Third Biennial Conference of the Political Ecology Network (POLLEN 20)
Contested Natures: Power, Possibility, Prefiguration
Brighton, United Kingdom
24-26 June 2020
If you would like to contribute, please send abstracts (250 words maximum) to Silvia Flaminio (email@example.com) and Gaële Rouillé-Kielo (firstname.lastname@example.org) by 15th November, 2019.
Over the past two decades, various concepts have been put forward by political ecologists to consider the connections between water, space and the social sphere and to acknowledge the influence of power relationships in the shaping of space. The concept of “waterscape” was introduced in political ecology in the late 1990s by Erik Swyngedouw (1999). Previously, it was extensively used in the fields of environmental psychology (Herzog, 1985) and of water history (Hundley, 1987). In political ecology, “waterscape” addresses the hybrid (natural and social) characteristics of a specific spatial configuration. It is also used to elaborate on the “hydrosocial cycle” (Linton and Budds 2014) described as “a mix of hydrological and social processes” (Linton 2010) – waterscapes being considered as “the geographical temporary outcomes of these processes” (Bouleau 2014).
More recently, the concept of “hydrosocial territory” (Boelens et al. 2016) has gained momentum in the anglophone sphere of political ecology and beyond. The concept takes into account “the contested imaginary and social-environmental materialization of a spatially bound multi-scalar network” (ibid.). By focusing on networks, the diversity of “hydro-territorial regimes” (Hommes, Boelens, and Maat 2016) shaped by groups of actors is acknowledged.
While both these concepts -“waterscape” and “hydrosocial territory”- are increasingly used in the literature, so far little attention has been paid to the (distinct) theorisation of space they convey. Against this background, this panel seeks to open a discussion on the opportunities and challenges they represent in a context of competing, sometimes contested, visions of water and of its future among groups of actors.
Therefore, we invite contributions which address this issue, building both on empirical and theoretical perspectives, such as:
- Papers focusing on the development and use of these concepts. What perspectives have they brought to the theorisation of space in water studies? To what extent do they offer stimulating frameworks to reflect on case studies, such as those which show the unequal distribution of power among actors? Are these frameworks adequate or rather too “encompassing” (Mollinga, 2014) to conceptualise the varying and complex outcomes of the relationships between societies, water and space?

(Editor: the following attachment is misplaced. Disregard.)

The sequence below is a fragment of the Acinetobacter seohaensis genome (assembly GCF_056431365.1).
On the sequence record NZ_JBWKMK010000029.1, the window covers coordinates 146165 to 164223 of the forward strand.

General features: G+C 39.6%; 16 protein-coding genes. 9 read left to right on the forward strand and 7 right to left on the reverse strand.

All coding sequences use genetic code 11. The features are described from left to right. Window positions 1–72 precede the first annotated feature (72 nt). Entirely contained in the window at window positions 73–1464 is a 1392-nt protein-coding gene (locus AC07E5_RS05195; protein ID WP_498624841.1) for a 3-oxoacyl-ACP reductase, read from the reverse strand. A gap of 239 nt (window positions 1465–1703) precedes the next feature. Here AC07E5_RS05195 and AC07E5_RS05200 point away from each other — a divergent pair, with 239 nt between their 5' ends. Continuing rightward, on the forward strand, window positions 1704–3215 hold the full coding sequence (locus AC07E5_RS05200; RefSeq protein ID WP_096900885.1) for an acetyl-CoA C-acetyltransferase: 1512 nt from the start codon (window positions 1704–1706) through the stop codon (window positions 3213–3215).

- Contributions that discuss the fruitful but complex dialogue between concepts reflecting on the social-water-space nexus and approaches relying on differing epistemologies. How are concepts such as “waterscape” or “hydrosocial territory” articulated with the notions of space, place, networks and territories used in social sciences and whose definitions vary along with different epistemological traditions? How can new perspectives developed in other linguistic or national contexts (see Loftus 2017) help enrich the theorisation of space in the political ecology of water?
- Studies relying on these concepts to analyse empirical data in an effort to make sense of contemporary spatial dynamics entrenched in situated contexts and/or linked to the implementation of conservation projects (PES programmes, urban water demand management, etc.) or infrastructure plans (water supply, irrigation or hydro-power schemes, etc. ) in urban or rural areas.
Boelens, Rutgerd, Jaime Hoogesteger, Erik Swyngedouw, Jeroen Vos, and Philippus Wester. 2016. ‘Hydrosocial Territories: A Political Ecology Perspective’. Water International 41 (1): 1–14. https://doi.org/10.1080/02508060.2016.1134898.
Bouleau, Gabrielle. 2014. ‘The Co-Production of Science and Waterscapes: The Case of the Seine and the Rhône Rivers, France’. Geoforum 57: 248–57. https://doi.org/10.1016/j.geoforum.2013.01.009.
Herzog, Thomas R. 1985. ‘A Cognitive Analysis of Preference for Waterscapes’. Journal of Environmental Psychology 5 (3): 225–41. https://doi.org/10.1016/S0272-4944(85)80024-4.
Hommes, Lena, Rutgerd Boelens, and Harro Maat. 2016. ‘Contested Hydrosocial Territories and Disputed Water Governance: Struggles and Competing Claims over the Ilisu Dam Development in Southeastern Turkey’. Geoforum 71: 9–20. https://doi.org/10.1016/j.geoforum.2016.02.015.
Hundley, Norris. 1987. ‘California’s Original Waterscape: Harmony & Manipulation’. California History 66 (1): 2–11. https://doi.org/10.2307/25158424.
Linton, Jamie. 2010. What Is Water?: The History of a Modern Abstraction. Vancouver: UBC Press.
Linton, Jamie, and Jessica Budds. 2014. ‘The Hydrosocial Cycle: Defining and Mobilizing a Relational-Dialectical Approach to Water’. Geoforum 57: 170–80. https://doi.org/10.1016/j.geoforum.2013.10.008.
Loftus, Alex. 2019. ‘Political Ecology I: Where Is Political Ecology?’ Progress in Human Geography 43 (1): 172–82. https://doi.org/10.1177/0309132517734338.
Mollinga, Peter P. 2014. ‘Canal Irrigation and the Hydrosocial Cycle: The Morphogenesis of Contested Water Control in the Tungabhadra Left Bank Canal, South India’. Geoforum 57: 192–204. https://doi.org/10.1016/j.geoforum.2013.05.011.
Swyngedouw, Erik. 1999. ‘Modernity and Hybridity: Nature, Regeneracionismo, and the Production of the Spanish Waterscape, 1890-1930’. Annals of the Association of American Geographers 89 (3): 443–65.